Shaun Nua, Steelers Defensive Lineman, 2005-2007
First, can you let readers know about your new coaching career – how it’s going so far and where you hope to take it moving forward?
I am currently a Defensive graduate assistant coach on the BYU football team. I love it not only because this is where I played and graduated but also because BYU runs the 3-4 and we use Pittsburgh as a guiding tool. Our head coach Bronco Mendenhall loves the way the Steelers play on defense and also has the utmost respect for coach Dick Lebeau.
I love this profession and I have learned a lot from it. I learned that it requires a lot of time and you will always and forever be a student of this game. I learn something new everyday. I can’t wait for the opportunity to coach in a full-time position at the college level and hopefully one day it will take me back to the NFL and meet its challenges. One of my main goal is to gain as much knowledge and hopefully be in a position to help the kids back home in Samoa come over and enjoy the same journey I had or even make it a better one.
What have been the biggest challenges and most rewarding elements of coaching for you so far?
The biggest challenge as a graduate assistant coach is doing school at the same time. Graduate school alone is tough, but going to school and fulfilling football duties can be pretty harsh.
The most rewarding is the knowledge about the game of football. Not only the Xs and Os but the relationship you need to have with the athletes to get the best out of them. Another rewarding thing is the opportunity to further my education; I never thought I would get a master’s degree, now I’m only a few months away from achieving that—thanks to God and football.
What coaches and coaching lessons from Pittsburgh do you find yourself falling back on now as a coach?
Dick Lebeau, John Mitchell, and Bill Cowher are the coaches I have learned the most from.
Coach Lebeau’s humility and wisdom is what stood out to me. I will never forget the peaceful feeling I had after a loss when Lebeau conducts our meetings; it was calm, simple and very insightful on why the defense didn’t play well. He would never over react or show any signs of panic. His humility, calmness and wisdom are characteristics I will always hope to attain in any profession I strive for.
I will always remember coach Mitchell’s emphasis on intelligence. You have to be a smart football player to play for coach Mitchell. I always believe that Mitchell would prefer smart players over just athletic ones. He always told us that there are a lot of athletic guys on the street because they weren’t smart enough to play this game. I believe this and I always go back to this philosophy while coaching our defensive line or our scout teams.
Coach Cowher’s energy and enthusiastic leadership style was second to none. His mentality sets the tone everyday. He did a great job of instilling the tough mentality but at the same time did it with class. I loved his passion for the game and his competitive spirit, and that I will always remember.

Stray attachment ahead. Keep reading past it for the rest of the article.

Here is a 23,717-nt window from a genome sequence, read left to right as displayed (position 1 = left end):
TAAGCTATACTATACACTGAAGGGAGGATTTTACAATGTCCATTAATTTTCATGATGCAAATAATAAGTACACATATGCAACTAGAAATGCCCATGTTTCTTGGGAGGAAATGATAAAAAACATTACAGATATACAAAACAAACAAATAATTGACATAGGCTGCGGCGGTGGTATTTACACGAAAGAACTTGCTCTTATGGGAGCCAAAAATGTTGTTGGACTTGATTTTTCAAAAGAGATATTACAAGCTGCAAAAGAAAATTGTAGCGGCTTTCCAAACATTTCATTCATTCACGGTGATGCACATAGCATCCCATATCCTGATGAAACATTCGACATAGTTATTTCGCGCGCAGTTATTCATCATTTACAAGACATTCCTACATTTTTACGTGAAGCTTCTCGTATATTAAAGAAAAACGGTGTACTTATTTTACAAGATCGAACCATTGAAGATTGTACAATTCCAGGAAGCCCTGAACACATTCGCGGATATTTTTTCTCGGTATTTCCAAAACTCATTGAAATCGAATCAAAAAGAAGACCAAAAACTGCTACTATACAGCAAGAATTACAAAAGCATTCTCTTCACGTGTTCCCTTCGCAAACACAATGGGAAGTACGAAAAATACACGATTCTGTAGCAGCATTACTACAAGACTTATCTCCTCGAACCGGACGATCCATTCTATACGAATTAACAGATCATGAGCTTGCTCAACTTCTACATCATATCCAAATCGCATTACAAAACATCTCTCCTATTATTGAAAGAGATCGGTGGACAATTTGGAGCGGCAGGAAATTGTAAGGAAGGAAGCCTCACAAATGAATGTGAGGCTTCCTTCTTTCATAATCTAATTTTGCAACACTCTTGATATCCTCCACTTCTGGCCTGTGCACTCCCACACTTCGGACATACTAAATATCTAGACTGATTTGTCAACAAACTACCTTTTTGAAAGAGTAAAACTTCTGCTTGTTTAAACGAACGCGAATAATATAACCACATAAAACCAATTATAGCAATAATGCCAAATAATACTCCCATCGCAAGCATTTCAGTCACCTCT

You were a 7th round pick of the Steelers in 2005 and made the team. How did you prove yourself to the coaching staff – what do you think convinced them to keep you on the roster?
Work ethic and scout team. I noticed really fast that Cowher and the defensive staff wanted people that will work hard. I always practiced hard especially when asked to be a tight end on the scout team. I loved it. There was Aaron Smith, Kimo, Keisel, and Travis Kirshke ahead of me and these guys were not only tough, but also they were the smartest players I have ever been around. I simply couldn’t beat anyone of them out. Work ethic and my love for the game is probably what kept me around for three short years.
Who helped mentor you as a rookie – both on and off the field – and how did they do so? Any examples?
I was very fortunate to get drafted to not only a great team but also a team that had people like Keisel and Hoke whom were both from BYU. The veteran leadership on that team especially on the defensive side was excellent.
Kimo, Aaron Smith, Hoke and Keisel did a great job helping the young guys learn techniques and learn the playbook fast. You would think that veterans would not help younger players because they could lose their job to them but that was not the case at all—these men were true professionals and great mentors. They were always willing to stay after practice to answer any questions the younger players had. Off the field, Troy was always a person I’d go talk to if I needed to talk to someone about life in general.
Did it help having players on the team with similar Samoan backgrounds, like Polamalu, Kemoeatu and Von Oelhoffen (who’s Hawaiin not Samoan, but still somewhat similar)? What are your thoughts on the increasing number of Samoan players in the NFL?
It definitely helped immensely. It is always comforting to have people around that understand your background and where you come from. You understand each other’s jokes, you like similar foods, and you get to talk and share stories of our culture and our homeland. I’ll never forget when Chris Kemoeatu and I first came for rookie camp after the draft and Kimo Von Oelhoffen noticed that we were trying to rent a car and he offered his wife’s car for us to use. I will always be grateful to brada Kimo for that.
Both Chris and I didn’t have money yet so Troy took us grocery shopping and filled up our kitchen with food. We told Troy that we didn’t know how to repay him, and I’ll never forget his response. He said, we could pay him back by doing the same to a rookie next year when they need help. These are few examples of how great the culture is in Pittsburgh.